Tyagi, Anupama
Cohen, Marc
Publication Title: 
Journal of Behavioral Medicine

Yoga has become increasingly popular in the US and around the world, yet because most yoga research is conducted as clinical trials or experiments, little is known about the characteristics and correlates of people who independently choose to practice yoga. We conducted a systematic review of this issue, identifying 55 studies and categorizing correlates of yoga practice into sociodemographics, psychosocial characteristics, and mental and physical well-being.

Author(s): 
Park, Crystal L.
Braun, Tosca
Siegel, Tamar
Publication Title: 
Journal of Affective Disorders

BACKGROUND: In Obsessive Compulsive Disorder (OCD) current standard pharmacotherapies may be of limited efficacy. Non-conventional interventions such as Complementary and Alternative Medicine (CAM), self-help techniques, and lifestyle interventions are commonly used by sufferers of OCD, however to date no systematic review of this specific area exists. METHODS: We conducted a systematic review of studies using CAM, self-help, and lifestyle interventions for treatment of OCD and trichotillomania (TTM).

Author(s): 
Sarris, Jerome
Camfield, David
Berk, Michael
Publication Title: 
Psychoneuroendocrinology

OBJECTIVE: To summarise and discuss the association between telomerase activity and psychological stress, mental disorders and lifestyle factors. METHOD: A systematic review was carried out to identify prospective or retrospective studies and interventions published up to June 2015 that reported associations between telomerase activity and psychological stress, mental disorders and lifestyle factors. Electronic data bases of PubMed, ProQuest, CINAHL and Google Scholar were searched.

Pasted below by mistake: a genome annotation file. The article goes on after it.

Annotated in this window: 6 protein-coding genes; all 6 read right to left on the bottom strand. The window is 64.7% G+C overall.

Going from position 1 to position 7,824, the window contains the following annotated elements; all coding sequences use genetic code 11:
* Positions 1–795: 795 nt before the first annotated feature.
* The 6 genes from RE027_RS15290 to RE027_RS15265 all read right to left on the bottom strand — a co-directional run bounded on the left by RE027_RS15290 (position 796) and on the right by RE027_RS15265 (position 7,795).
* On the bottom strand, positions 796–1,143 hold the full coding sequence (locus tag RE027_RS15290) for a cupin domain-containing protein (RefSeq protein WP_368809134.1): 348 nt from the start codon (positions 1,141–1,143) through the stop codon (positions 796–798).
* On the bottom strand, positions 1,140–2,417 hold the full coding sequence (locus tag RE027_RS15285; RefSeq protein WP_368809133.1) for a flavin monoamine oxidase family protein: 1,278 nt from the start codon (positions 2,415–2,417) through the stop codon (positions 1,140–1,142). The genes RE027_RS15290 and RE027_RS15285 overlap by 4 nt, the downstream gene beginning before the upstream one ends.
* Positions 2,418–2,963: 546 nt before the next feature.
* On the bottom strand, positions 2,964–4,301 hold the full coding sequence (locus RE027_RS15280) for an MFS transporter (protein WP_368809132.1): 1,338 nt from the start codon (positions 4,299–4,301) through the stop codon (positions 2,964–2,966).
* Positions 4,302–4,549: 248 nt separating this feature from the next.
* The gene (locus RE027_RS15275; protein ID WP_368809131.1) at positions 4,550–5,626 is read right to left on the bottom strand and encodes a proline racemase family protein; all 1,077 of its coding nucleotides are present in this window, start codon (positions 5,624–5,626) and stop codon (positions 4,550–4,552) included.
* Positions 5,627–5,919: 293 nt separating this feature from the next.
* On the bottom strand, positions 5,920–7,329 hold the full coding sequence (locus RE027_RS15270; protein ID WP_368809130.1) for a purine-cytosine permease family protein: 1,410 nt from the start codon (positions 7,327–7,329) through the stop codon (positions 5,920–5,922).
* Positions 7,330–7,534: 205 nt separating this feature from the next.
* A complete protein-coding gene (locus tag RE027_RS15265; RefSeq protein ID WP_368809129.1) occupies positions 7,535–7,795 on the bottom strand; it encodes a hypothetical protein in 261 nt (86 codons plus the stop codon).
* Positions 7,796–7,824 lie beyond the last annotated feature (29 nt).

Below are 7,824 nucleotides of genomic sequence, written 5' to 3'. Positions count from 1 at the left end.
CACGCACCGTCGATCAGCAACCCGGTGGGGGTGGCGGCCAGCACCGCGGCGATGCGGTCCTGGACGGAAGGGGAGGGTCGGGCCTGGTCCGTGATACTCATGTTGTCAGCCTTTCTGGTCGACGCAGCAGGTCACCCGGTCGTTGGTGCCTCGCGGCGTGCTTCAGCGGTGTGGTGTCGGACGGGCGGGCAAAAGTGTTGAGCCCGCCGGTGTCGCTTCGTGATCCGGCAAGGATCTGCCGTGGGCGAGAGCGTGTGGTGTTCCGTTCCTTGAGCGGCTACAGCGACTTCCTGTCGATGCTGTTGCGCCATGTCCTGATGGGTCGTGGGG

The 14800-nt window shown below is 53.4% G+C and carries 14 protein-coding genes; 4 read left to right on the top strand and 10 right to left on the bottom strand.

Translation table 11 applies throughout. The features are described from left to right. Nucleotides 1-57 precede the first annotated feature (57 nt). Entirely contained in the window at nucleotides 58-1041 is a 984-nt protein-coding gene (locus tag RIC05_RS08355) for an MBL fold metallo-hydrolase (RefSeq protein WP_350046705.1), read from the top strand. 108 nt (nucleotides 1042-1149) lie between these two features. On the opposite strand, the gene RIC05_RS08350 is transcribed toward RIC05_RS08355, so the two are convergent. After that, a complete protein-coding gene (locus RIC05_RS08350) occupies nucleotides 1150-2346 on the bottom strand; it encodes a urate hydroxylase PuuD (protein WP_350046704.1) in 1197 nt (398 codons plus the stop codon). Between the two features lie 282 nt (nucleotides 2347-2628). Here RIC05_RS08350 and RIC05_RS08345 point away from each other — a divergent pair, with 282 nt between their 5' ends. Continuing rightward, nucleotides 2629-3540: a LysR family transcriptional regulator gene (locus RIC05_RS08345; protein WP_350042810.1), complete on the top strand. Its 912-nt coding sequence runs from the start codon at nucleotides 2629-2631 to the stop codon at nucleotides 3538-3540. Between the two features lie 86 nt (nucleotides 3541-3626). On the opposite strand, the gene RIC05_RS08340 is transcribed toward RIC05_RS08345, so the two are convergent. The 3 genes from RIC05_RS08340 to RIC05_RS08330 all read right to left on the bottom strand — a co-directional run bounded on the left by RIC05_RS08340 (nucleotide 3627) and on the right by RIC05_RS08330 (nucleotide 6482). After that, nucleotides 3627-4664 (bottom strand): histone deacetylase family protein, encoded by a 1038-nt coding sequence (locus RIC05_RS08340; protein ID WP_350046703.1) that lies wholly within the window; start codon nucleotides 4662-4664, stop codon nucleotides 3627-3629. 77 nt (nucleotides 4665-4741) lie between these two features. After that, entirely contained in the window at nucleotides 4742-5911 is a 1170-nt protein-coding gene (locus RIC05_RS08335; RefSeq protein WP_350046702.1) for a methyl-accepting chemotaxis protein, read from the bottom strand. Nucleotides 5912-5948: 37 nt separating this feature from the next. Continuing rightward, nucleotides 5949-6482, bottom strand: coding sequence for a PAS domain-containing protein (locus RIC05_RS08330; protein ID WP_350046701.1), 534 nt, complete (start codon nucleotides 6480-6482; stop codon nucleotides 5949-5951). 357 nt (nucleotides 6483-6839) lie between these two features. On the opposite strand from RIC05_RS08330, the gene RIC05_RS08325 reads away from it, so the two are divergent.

Author(s): 
Deng, W.
Cheung, S. T.
Tsao, S. W.
Wang, X. M.
Tiwari, A. F. Y.
Publication Title: 
Psycho-Oncology

OBJECTIVES: The psychosocial impacts of a cancer diagnosis include reduced quality of life, poorer inter-personal relationships, hopelessness and mental illness. Worse outcomes, including mortality rates have been found for single men with cancer compared with women and partnered men. The aim of this systematic review was to examine the effectiveness of post-treatment psychosocial and behaviour change interventions for adult men with cancer, in order to inform the development of an intervention. A focus on single men was intended.

Author(s): 
Dale, Hannah L.
Adair, Pauline M.
Humphris, Gerry M.
Publication Title: 
BMJ clinical evidence

INTRODUCTION: Warts are caused by the human papilloma virus, of which there are over 100 types, which probably infects the skin via areas of minimal trauma. Risk factors include use of communal showers, occupational handling of meat, and immunosuppression. In immunocompetent people, warts are harmless and resolve as a result of natural immunity within months or years. METHODS AND OUTCOMES: We conducted a systematic review and aimed to answer the following clinical question: What are the effects of treatments for warts (non-genital)?

Author(s): 
Nai-Ming, Luk
Yuk-Ming William, Tang